A colleague asked me what I thought the “headline” of WSWA 2011 was. “One word,” I said. “Pink.”
Why pink? Pink is the color of at least two new tequilas (Pasion, Mejor), designed to attract women to the liquor (no, they don’t taste different, they’re just pink). It’s also the color of Chambord’s new-ish liqueur and bottle color of new Rouge vodka, and… I could go on. I’m wondering just how the fairer sex found alcohol before it was color-coded for them. Insert emoticon.
Pink bottles were certainly not the only innovation in the vodka category, the most popular spirit in the world (and thus, flame, to the eager moths looking to enter the liquor biz). At the Orlando trade show and convention were DeLos, from Texas, promoting itself as the first American vacuum-distilled vodka; from Israel, came L’Chaim kosher vodka for the observant (not the first kosher vodka, of course… that seems to be a growing category all its own); from Britain, the reserved Mayfair English Vodka; and from Holland, Sonnema VodkaHerb…which does not actually taste nearly as herbaceous as Smooth Ambler vodka from—of all places–West Virginia (save the moonshine jokes).
Packaging is just as often the primary hook. For example, U’luvka Polish vodka’s gorgeous bottles and accompanying bubble-handled shots, SX’s bottles that are so curvaceous, you want some alone time with them… But why beat around the bush when WTF and Jersey Shore-labeled vodkas go for the marketing jugular.
“Stop the Madness,” declares the ads of Polish vodka Sobieski (Number One Premium vodka in Mother Poland, they say). “Distilled 5x, 8x, 39x … How about distilled enough.” Amen. On the other hand, we might need some clarity between “Ultra Premium” vodkas and “Super Premium” vodkas, like Holland-made Trump vodka (can we see the birth certificate?), the “world’s finest,” according to… itself. One brand with legitimately different flavorings I tasted was French-made DragonBleu, now with Rose Blossom, White Ginger and Penja Pepper. They deserve the medals they’ve won.
On the other hand, you might wonder what a “Dude” tastes like. Apparently Three Olives vodka has the answer—or at least a flavored spirit by that name. Ivanabitch vodka has been successful enough to now offer gin and brandy to their female-empowering fans. With a slogan like “Feel The Burn,” Mad Dragon seems proud of going after the fortified and flavored market with eight varieties—none of which is called “dude,” nor “rose blossom.”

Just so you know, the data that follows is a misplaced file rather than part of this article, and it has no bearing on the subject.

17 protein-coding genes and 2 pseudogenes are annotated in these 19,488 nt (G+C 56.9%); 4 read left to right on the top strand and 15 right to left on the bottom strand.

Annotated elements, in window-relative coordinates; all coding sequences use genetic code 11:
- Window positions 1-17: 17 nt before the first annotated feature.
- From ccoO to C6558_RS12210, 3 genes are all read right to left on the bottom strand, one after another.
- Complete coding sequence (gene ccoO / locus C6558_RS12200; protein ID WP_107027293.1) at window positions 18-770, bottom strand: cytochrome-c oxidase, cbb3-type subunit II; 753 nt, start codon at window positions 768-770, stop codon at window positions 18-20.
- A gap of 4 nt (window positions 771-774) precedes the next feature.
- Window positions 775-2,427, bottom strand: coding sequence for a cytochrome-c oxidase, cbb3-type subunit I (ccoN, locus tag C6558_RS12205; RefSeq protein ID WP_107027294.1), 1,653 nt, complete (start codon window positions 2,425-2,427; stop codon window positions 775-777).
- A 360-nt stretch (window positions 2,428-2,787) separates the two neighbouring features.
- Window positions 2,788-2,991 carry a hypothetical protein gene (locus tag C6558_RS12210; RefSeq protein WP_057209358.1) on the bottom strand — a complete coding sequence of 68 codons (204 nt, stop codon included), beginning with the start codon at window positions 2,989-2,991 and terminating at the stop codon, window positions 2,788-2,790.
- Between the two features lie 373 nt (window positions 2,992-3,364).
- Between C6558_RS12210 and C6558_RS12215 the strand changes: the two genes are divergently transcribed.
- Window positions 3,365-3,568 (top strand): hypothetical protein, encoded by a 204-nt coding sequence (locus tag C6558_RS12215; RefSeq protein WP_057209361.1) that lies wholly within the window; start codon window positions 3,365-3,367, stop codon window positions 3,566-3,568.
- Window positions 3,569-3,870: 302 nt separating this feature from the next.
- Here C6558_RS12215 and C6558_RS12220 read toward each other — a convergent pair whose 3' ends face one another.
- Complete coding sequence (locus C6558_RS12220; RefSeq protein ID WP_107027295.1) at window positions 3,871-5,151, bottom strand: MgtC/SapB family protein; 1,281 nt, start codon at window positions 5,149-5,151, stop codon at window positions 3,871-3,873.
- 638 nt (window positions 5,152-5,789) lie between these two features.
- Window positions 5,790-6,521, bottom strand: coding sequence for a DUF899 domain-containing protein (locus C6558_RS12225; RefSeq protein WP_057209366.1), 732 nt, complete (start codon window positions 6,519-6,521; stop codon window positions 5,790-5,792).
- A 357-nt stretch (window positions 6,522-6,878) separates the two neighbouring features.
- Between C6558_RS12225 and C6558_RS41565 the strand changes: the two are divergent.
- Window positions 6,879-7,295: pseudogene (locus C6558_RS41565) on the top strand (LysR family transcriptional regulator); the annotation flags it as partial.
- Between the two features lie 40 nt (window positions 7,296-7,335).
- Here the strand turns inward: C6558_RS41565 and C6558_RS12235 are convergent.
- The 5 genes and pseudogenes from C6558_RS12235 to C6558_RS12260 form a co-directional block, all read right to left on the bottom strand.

By the number of new entries, tequila would seem the second most popular category. It isn’t—it’s rum, actually (worldwide, anyway), which seems to be slow inbeing exploited, though the range offered here, from the premade Sandy Bottom cocktail–in a bottle labeled like an ‘80s soft-porn—to DonQ’s new flavors, Cockspur (that name sells itself!), best-in-show honey-ginger flavored Cayrum to the extremely elegant and refined Agricole rhum of Martinique’s Clement, suggests things are picking up. Tequilas, by comparison, are everywhere, from the exotic dia-de-los-muertos inspired skull bottles of Kai, which had a pleasantly surprising smoothness and caramel notes, up to to a $600+ retail Gran Patron Burdeos Bordeaux cask racked extra-anejo (sorry, didn’t get to sample that).
Of course there was a great deal of wine on offer as well—some of it even pink, like Moscato sparkling rose, Dinastia Vivanco rosado, and two excellent re-emerging French Rosé wines (Sables d’Azur) I tried. Piper-Heidsieck celebrated the release of a new limited Prestige Cuvee, Rare 1999. But more intriguing to this palate were some Eastern European offerings: Greece’s Tselepos, Strofilia and Katogi Averoff (bottling indigenous Xinomavro and Agiorgitiko varietals), Romania’s Trei Hectare and Zestrea Murfatlar (the Feteasca Negra grape holds massive potential) and Montenegro’s Plantaze and Stara Soklova brandies. Of course there were new Italian, Spanish and Argentinian bottlings of note too, as well…particularly those of Opici importers (94 point-rated ’07 Poggio Bestiale) and Luigi Bosca.
Wine of Japan poured me some excellent sakes while showing me on a map which area’s breweries were destroyed by the earthquake and tsunami—and which area’s more popular breweries have had their transportation routes disrupted. Expect shortages.
Although the show was notably smaller than the previous year in Las Vegas, at least some vendors had their share of wacky promotions—Hairy Cow, for example, who brought a mother and calf to sit in a pen outside the opening night reception. There were the expected leagues of models touting free shots at the show, but my heart belonged to the Slavianskaya ladies, who managed to look cute in Spring 1832’s latest fashions. And there were gimmicks for sale (the prophylactic-esque Wine Shield), hangover cures, and mixers—a buzzed-about standout being McClure’s pickle-juice based Bloody Mary Mix. Tart, peppery and juicy…a genuinely worthy twist on the classic.
In the middle of it all, I got to take a break and help judge the inaugural Iron Mixologist contest on behalf of The Tasting Panel magazine. Consisting of three “heats”–aperitif, long drink and dessert, all with surprise ingredients–I would say it was a tight race, but clearly certain competitors were more prepared than others. Fort Worth’s Cat Miltenberger, with the focus that only a military background can bring, won two out of three categories handily, and took home the brass ring (a cocktail shaker, actually).
Leafing through my pile of collected print matter on the way to the airport, one ad gave me pause, by Palm Bay importers.“Give the Gift of Authenticity,” it read. I couldn’t agree more. Mix some of their Aperol with water, if you need to think pink.